Oil price path depends on Covid control

John Kemp | Updated on November 08, 2020 Published on November 08, 2020

Global jet fuel consumption remains severely affected by the uneven recovery in aviation.

Globally, jet use has probably fallen by between 2 million and 3 million bpd compared with the last year, and the lack of aviation demand has become the single-largest loss of consumption in the oil market.

The deeper and longer slump in passenger aviation is the main reason petroleum consumption has recovered more slowly than OPEC+ anticipated earlier this year.

If passenger aviation reverts to more normal levels, it could boost global oil consumption by more than 2 million bpd, accelerating the rebalancing of the oil market.

But the timing and extent of any resumption in passenger aviation depends on the effectiveness and successful deployment of a coronavirus vaccine and other infection control measures.

Global oil consumption, and with it OPEC+ production policy, has therefore become dependent on the uncertain prospects and timing for a solution to the coronavirus crisis.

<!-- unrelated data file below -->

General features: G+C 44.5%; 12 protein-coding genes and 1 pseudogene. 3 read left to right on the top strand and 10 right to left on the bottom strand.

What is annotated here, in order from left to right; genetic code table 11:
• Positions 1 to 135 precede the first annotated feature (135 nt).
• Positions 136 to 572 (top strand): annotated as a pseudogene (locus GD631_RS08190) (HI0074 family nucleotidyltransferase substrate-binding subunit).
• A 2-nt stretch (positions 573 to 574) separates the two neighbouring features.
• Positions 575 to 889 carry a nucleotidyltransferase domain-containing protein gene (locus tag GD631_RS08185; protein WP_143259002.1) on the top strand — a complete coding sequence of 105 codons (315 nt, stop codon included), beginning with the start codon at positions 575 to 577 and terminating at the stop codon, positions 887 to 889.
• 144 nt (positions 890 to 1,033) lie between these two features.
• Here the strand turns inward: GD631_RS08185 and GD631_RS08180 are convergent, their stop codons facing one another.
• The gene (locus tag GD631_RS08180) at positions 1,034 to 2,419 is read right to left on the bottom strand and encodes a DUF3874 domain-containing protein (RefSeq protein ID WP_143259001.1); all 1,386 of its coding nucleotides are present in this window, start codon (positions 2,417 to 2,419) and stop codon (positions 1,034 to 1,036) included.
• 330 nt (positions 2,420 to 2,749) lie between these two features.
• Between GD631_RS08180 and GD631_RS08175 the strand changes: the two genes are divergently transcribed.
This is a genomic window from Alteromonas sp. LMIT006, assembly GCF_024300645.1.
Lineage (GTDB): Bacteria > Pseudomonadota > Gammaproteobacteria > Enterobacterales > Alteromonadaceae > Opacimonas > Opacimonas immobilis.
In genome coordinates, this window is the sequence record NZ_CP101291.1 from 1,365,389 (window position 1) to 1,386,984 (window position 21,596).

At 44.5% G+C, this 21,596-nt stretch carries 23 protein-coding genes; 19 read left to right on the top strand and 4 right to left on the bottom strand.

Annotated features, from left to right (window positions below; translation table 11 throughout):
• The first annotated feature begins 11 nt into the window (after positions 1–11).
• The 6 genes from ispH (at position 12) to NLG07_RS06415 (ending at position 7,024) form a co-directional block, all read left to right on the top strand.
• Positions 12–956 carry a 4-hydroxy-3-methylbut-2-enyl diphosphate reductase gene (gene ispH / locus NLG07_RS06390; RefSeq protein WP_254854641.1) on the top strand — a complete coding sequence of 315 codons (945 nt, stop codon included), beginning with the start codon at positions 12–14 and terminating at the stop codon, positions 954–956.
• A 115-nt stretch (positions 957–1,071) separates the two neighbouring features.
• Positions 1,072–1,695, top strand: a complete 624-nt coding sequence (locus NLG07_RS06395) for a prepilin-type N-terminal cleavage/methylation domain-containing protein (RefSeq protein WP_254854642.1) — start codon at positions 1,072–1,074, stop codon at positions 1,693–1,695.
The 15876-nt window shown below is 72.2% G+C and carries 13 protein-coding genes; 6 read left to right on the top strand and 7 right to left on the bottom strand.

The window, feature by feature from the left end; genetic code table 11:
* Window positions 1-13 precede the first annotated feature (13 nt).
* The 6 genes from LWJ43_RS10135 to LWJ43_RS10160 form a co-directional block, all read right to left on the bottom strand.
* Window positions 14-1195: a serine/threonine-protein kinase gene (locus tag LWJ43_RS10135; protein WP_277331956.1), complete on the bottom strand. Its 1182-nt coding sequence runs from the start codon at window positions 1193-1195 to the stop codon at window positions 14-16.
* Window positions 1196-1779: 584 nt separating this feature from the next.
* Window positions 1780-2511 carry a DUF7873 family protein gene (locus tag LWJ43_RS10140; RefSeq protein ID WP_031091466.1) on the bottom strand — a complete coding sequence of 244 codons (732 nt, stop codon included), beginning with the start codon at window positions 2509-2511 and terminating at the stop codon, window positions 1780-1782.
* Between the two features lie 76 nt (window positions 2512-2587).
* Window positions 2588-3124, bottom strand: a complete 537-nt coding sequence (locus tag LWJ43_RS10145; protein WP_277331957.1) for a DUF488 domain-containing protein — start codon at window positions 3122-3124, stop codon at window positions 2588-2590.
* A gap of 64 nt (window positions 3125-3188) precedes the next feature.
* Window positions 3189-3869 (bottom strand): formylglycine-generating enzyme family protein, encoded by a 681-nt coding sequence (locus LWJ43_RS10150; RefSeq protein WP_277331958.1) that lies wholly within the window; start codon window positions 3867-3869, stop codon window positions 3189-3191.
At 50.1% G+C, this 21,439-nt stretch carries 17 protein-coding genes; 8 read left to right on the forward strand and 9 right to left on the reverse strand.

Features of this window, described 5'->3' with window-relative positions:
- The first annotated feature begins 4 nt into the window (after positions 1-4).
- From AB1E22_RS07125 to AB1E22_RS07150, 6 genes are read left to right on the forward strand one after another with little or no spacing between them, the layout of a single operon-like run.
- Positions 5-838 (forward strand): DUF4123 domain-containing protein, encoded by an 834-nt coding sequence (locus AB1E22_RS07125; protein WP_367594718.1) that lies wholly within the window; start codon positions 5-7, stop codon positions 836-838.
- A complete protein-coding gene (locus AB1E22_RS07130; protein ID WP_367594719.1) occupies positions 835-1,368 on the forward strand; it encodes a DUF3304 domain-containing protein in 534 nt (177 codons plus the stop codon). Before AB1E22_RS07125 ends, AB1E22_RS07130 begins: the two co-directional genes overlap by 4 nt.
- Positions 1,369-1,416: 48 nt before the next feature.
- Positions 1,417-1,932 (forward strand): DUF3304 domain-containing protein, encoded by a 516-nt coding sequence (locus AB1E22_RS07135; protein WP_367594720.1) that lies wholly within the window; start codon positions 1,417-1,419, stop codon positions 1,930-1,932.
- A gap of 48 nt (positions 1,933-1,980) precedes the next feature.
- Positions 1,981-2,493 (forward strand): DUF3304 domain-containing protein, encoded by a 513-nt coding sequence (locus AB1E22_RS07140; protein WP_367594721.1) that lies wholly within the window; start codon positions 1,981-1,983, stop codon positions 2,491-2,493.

Jet consumption

Before the coronavirus epidemic, worldwide jet fuel consumption was running at around 7 million barrels per day (bpd), according to the US Energy Information Administration.

Of the total, roughly 5 million bpd was attributable to passenger services — with 2 million bpd on US domestic routes and 3 million bpd on international ones.

Like the rest of global trade, air freight has rebounded fairly quickly since the pandemic and lockdowns earlier in the year. The recovery in passenger aviation has been uneven because of quarantine restrictions.


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Published on November 08, 2020
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